A criminal defendant challenging the sufficiency of the evidence to support a conviction takes on a heavy burden. An appellate court must review all the evidence, whether direct or circumstantial, in the light most favorable to the prosecution and must credit all inferences and credibility assessments that the jury might have drawn in favor of the prosecution. The evidence need not be inconsistent with every conclusion save that of guilt so long as the jury can find guilt beyond a reasonable doubt. Credibility determinations are for a jury and not an appellate court. Finally, a jury verdict should be set aside only when the record contains no evidence, regardless of how it is weighed, from which the jury could find guilt beyond a reasonable doubt.

Id. at 663, 461 S.E.2d at 169, Syl. Pt. 3, in part.

         On appeal, petitioner argues that his convictions were based solely upon the victim's uncorroborated testimony. Petitioner states that there was no physical evidence, and claims that the victim's testimony was inconsistent because she testified that the sexual abuse and assaults took place at night while her mother was at work, but her mother did not work in the evening. Petitioner also claims that the victim's testimony lacked specificity, such as the exact month that the offenses occurred. Petitioner argues that these deficiencies in the victim's testimony rendered her testimony incredible, therefore leaving no rational jury able to find him guilty beyond a reasonable doubt.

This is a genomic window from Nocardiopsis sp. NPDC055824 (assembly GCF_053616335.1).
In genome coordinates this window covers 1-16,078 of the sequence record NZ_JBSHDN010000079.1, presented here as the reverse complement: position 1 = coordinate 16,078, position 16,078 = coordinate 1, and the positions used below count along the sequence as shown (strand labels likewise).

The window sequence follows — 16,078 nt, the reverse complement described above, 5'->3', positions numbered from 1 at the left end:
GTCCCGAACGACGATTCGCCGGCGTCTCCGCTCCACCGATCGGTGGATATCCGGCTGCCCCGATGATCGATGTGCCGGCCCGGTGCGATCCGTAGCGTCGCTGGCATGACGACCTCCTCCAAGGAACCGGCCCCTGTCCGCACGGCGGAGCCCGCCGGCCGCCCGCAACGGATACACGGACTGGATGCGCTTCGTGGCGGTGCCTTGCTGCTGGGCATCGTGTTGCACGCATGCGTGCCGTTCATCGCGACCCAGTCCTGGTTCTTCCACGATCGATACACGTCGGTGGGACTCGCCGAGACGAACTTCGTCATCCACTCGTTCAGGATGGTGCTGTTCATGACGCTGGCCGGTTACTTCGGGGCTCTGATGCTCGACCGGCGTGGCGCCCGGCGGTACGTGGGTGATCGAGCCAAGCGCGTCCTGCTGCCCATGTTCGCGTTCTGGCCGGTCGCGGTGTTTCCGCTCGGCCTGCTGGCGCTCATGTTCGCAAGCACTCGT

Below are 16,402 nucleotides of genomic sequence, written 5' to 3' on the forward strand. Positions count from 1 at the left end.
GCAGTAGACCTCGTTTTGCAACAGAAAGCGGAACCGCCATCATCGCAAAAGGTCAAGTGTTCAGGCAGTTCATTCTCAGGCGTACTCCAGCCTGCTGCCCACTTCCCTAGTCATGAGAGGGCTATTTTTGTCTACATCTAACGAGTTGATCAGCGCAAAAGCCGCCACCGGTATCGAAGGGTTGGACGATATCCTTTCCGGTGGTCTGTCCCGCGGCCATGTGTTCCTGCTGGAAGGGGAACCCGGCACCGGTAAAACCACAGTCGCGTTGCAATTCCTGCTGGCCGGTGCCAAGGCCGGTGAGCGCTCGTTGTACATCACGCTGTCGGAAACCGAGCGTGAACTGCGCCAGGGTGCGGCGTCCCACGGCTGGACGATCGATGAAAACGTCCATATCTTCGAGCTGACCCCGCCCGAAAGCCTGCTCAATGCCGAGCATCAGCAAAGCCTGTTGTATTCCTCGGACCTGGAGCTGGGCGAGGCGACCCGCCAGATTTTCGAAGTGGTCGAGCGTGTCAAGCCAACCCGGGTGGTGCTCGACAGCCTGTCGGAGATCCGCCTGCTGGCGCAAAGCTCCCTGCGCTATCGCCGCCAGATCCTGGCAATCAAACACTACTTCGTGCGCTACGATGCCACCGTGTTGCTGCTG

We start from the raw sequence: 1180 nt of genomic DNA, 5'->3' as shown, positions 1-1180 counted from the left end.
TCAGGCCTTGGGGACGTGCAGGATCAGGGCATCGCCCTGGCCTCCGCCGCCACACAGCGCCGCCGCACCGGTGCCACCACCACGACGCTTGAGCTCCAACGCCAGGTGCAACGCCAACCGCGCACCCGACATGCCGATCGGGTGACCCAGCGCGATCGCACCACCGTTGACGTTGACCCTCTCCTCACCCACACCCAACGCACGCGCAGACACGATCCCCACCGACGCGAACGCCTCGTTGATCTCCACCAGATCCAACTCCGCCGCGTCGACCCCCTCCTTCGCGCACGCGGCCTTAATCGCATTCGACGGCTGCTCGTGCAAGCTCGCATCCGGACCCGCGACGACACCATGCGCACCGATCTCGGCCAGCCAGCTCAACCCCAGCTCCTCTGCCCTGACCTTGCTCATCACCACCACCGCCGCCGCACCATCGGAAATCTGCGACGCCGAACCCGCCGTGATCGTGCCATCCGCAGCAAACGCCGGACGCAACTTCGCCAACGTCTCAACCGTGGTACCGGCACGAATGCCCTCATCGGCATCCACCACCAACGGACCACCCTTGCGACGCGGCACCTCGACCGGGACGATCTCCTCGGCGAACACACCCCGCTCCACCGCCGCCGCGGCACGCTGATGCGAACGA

We have previously held that "[a] conviction for any sexual offense may be obtained on the uncorroborated testimony of the victim, unless such testimony is inherently incredible, the credibility is a question for the jury." Syl. Pt. 5, State v. Beck, 167 W.Va. 830, 286 S.E.2d 234 (1981). To establish inherent incredibility, one must show "more than contradiction and lack of corroboration." State v. McPherson, 179 W.Va. 612, 617, 371 S.E.2d 333, 338 (1988). Rather, establishing inherent incredibility "require[s] a showing of 'complete untrustworthiness[.]'" Id. (citation omitted). Further, "when a trial court is asked to grant a motion for acquittal based on insufficient evidence due to inherently incredible testimony, it should do so only when the testimony defies physical laws." Id. (citations omitted).

         Petitioner's assignment of error is without merit. As set forth above, sexual offense convictions may be obtained on the victim's uncorroborated testimony. We further find that the alleged contradiction between whether it was night or day when the offenses occurred is insufficient to establish that the victim's testimony was inherently incredible. The victim was always consistent in testifying that her mother was at work when the offenses occurred. Her mother worked until approximately 5:30 p.m. During at least the later portions of the time span within which the offenses occurred, night was beginning to fall just prior to her mother getting off work. Moreover, the offenses occurred more than five years prior to the victim's testimony. The fact that her accounts lacked specific details, such as the month in which the offenses occurred, does not render her testimony inherently incredible. Rather, it was for the jury to assess and properly weigh the victim's testimony. The jury heard the victim's direct testimony as to when the offenses occurred, and she was cross-examined on this issue. The jury proceeded to weigh her testimony and judge its credibility. Ultimately, the jury believed her. ...